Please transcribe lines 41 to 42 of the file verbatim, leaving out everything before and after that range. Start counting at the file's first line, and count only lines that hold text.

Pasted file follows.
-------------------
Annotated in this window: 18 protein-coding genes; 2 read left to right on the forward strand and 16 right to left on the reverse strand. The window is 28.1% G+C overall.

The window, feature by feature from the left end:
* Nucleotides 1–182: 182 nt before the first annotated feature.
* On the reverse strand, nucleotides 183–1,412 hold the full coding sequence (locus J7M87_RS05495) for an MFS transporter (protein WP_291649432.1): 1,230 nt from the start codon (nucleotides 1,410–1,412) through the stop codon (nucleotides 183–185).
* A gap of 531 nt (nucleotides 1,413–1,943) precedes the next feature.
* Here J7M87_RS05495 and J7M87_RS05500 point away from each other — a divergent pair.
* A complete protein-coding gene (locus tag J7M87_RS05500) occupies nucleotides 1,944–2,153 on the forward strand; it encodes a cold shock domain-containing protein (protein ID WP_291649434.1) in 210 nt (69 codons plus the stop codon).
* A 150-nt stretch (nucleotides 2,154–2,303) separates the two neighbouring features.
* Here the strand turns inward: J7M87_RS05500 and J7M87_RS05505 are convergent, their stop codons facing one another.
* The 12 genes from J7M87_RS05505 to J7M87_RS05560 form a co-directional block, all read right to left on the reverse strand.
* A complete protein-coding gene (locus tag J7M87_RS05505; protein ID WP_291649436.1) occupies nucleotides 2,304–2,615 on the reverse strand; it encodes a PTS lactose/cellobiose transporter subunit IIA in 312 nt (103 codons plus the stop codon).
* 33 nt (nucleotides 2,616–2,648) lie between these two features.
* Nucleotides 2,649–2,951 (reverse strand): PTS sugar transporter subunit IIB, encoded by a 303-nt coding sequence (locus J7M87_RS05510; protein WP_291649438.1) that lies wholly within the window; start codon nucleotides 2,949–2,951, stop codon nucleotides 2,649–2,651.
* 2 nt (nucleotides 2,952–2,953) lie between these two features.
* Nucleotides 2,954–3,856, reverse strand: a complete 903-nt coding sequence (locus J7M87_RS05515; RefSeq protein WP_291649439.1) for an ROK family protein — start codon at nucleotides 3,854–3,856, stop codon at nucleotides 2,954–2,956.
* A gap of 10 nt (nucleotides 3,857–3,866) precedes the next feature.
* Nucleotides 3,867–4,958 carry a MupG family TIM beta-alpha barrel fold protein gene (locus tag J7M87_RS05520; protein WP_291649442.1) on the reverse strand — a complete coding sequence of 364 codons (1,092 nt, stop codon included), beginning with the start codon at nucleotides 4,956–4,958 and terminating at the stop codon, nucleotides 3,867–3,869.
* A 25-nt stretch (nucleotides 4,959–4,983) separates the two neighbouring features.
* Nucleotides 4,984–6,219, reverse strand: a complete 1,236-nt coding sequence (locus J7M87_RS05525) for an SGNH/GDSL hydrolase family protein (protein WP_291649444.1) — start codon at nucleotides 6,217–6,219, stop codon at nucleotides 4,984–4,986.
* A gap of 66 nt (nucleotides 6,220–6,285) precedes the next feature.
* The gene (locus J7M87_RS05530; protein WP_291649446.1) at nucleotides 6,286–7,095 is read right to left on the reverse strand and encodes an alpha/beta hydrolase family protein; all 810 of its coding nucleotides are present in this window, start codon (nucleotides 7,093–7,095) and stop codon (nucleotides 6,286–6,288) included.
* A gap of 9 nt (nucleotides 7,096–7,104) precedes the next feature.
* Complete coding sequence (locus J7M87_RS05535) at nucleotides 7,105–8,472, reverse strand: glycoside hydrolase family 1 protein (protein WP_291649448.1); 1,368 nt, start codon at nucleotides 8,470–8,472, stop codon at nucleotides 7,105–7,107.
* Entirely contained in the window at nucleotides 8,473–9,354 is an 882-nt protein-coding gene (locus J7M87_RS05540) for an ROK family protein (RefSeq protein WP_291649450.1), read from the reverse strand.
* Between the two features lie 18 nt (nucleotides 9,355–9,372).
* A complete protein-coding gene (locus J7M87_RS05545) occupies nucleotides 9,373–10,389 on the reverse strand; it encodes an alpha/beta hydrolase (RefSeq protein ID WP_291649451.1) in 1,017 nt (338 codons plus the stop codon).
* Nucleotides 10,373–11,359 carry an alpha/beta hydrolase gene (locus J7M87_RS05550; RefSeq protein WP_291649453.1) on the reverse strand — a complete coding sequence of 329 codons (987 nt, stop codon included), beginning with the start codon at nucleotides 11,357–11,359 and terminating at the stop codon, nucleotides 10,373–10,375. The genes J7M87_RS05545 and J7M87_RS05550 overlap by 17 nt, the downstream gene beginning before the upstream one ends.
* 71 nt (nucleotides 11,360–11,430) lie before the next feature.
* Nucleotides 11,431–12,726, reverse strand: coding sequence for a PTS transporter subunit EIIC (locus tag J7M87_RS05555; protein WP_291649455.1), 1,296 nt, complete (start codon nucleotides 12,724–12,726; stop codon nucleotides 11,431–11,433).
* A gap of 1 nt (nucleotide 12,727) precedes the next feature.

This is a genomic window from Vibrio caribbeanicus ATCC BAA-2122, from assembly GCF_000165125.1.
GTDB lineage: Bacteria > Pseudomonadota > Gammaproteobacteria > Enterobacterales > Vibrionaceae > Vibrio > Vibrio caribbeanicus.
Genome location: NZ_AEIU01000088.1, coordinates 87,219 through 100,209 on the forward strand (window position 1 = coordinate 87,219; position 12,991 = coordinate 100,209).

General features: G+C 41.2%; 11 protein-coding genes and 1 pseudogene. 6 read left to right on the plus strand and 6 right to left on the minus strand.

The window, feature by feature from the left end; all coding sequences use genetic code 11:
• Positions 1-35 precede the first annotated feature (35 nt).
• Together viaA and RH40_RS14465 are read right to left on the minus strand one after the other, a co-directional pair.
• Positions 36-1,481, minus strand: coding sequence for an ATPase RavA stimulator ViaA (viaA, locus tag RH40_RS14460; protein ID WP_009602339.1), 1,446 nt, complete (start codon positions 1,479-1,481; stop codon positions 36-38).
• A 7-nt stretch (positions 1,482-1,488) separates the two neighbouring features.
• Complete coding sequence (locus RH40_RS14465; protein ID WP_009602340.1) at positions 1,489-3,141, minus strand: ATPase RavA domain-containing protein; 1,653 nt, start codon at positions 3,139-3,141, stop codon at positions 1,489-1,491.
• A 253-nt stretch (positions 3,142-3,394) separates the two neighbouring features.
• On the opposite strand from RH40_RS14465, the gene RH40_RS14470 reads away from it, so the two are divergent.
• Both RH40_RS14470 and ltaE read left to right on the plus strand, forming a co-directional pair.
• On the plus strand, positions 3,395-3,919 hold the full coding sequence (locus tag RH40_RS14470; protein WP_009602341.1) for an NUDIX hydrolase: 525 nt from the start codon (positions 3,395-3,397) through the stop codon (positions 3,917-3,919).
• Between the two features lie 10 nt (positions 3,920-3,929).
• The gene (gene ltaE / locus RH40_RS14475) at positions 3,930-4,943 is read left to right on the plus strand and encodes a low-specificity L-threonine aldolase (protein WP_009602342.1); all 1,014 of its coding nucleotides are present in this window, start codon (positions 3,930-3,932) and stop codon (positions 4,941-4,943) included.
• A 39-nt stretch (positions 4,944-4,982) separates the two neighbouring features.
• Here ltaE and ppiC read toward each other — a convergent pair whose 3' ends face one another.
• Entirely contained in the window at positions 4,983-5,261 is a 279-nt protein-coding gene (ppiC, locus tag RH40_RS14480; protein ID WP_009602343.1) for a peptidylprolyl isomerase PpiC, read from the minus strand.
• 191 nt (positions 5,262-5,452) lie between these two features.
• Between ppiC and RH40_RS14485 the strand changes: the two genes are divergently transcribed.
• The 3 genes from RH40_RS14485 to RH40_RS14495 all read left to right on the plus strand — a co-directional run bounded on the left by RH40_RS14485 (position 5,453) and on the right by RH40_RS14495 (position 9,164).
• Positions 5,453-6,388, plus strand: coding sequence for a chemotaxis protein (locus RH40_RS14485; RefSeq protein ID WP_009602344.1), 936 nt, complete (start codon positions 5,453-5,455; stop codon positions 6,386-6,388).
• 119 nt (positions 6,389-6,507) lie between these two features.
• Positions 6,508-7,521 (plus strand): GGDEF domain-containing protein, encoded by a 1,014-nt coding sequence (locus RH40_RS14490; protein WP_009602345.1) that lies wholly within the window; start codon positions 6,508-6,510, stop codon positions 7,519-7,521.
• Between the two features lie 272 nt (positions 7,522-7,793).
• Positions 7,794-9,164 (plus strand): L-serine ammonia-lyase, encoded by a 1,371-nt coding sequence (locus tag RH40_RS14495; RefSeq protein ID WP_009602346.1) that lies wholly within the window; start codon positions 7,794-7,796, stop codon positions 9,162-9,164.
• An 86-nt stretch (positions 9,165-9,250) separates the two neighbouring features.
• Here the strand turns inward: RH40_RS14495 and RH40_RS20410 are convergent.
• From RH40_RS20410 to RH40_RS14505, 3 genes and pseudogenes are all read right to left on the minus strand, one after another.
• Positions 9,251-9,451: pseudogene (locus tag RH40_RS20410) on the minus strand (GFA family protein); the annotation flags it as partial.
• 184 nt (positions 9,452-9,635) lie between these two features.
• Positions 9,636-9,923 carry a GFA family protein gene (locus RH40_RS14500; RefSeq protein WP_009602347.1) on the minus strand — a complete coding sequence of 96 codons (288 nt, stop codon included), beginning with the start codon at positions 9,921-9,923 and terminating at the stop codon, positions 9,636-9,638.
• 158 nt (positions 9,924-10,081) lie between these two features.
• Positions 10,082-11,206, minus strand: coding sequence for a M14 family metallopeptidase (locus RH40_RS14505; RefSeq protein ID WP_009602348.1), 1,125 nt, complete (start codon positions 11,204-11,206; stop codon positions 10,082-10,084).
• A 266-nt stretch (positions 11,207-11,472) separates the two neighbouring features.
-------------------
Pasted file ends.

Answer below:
• A 253-nt stretch (positions 3,142-3,394) separates the two neighbouring features.
• On the opposite strand from RH40_RS14465, the gene RH40_RS14470 reads away from it, so the two are divergent.